This example project implements acoustic range, finite infinite response (FIR) filters using the LPC4350 demo board and the ARM CMSIS DSP library. A sound resource of a science fiction “zap gun” plays out the headphone jack of the demo board. This sound sample is great for demonstration since it has many low-, mid-, and high-frequency components along the acoustical band. You play the sound resource by touching the capacitive touch buttons on the demo board as explained by the menu shown on the demo board’s LCD. It is best to listen to the sound with a headphone or ear buds. Each of the four buttons plays the same sound resource
1) Raw – The unprocessed sound plays according to its format (sample rate of 44.1 kHz, 16-bit sample and mono sound).
2) Low Pass – filtered through a low pass, Butterworth filter with a cutoff of 5 kHz, similar to the bandwidth of a common analog telephone. When played, notice that high pitch components are removed similar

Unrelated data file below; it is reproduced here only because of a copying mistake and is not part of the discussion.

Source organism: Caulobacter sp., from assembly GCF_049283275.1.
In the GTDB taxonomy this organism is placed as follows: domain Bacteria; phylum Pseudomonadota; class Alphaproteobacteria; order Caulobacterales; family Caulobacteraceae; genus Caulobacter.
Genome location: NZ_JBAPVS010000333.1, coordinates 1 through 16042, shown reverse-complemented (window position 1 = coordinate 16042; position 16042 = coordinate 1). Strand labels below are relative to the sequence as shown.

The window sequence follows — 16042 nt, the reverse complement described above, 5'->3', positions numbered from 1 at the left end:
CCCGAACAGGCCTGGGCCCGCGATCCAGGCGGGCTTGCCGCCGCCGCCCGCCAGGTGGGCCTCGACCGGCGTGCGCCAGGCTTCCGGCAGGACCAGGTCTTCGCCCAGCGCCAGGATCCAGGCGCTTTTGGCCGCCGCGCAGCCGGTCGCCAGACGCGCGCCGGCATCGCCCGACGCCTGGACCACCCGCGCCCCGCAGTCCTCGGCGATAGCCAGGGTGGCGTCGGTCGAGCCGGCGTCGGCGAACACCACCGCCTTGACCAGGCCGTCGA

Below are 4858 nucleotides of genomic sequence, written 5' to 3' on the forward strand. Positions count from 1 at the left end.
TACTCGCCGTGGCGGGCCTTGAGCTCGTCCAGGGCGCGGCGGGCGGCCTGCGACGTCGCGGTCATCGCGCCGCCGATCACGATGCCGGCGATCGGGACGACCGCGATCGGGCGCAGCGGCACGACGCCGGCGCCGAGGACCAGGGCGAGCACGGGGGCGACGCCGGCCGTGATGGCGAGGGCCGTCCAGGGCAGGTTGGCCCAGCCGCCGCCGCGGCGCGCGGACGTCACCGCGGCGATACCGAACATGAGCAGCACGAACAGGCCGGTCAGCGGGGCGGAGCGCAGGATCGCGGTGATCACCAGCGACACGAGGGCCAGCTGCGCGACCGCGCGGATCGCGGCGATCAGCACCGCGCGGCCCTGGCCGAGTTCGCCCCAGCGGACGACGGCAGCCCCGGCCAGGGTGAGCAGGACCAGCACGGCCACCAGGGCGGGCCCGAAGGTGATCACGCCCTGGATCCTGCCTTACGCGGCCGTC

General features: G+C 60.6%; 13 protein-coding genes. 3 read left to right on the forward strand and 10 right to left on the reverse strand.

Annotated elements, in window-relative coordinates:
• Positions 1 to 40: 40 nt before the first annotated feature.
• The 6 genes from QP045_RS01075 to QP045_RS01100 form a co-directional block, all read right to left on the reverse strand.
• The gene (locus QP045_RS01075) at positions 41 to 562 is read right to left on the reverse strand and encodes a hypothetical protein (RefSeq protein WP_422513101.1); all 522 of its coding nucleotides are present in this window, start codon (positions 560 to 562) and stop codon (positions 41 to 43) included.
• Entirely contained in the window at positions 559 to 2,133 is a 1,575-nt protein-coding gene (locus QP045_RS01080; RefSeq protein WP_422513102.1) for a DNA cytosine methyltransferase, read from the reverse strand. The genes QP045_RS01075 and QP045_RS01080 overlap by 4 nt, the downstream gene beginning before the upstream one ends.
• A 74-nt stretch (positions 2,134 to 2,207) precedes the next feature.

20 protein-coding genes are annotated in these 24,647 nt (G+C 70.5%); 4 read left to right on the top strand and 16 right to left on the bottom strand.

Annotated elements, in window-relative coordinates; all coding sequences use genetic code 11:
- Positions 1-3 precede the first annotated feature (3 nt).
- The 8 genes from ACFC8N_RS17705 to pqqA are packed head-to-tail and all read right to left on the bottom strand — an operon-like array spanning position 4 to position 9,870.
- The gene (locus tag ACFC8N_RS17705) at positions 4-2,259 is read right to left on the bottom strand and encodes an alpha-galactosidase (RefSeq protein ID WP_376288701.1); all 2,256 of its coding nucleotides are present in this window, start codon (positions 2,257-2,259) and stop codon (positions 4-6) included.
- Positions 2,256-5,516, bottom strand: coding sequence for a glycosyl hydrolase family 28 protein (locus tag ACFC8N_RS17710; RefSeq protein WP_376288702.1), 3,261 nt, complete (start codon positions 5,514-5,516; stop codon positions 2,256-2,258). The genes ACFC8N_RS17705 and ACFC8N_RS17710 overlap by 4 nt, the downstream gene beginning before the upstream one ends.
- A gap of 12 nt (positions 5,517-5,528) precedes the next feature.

to the sound heard over a telephone.
3) High Pass – filtered through a high pass, Butterworth filter with a low frequency cutoff of 8 kHz. Notice that the sound is lower in volume since only the upper harmonic components are played.
4) Backward Mask – The sound resource sample plays in reverse order. The “Zap!” is now a “Zoup!” The digital filters were designed with a favorite public domain tool, WinFilter (http://www.winfilter.20m.com/)
accompanying this example. With exposure of this free DSP design tool via NXP, I hope its author expands its features.
Steve Sabram — a pioneer of mobile platform application development — has a track record covering capital equipment, robotics, mobile systems architecture, embedded systems, instrumentation, low power DSP and smart Internet client devices.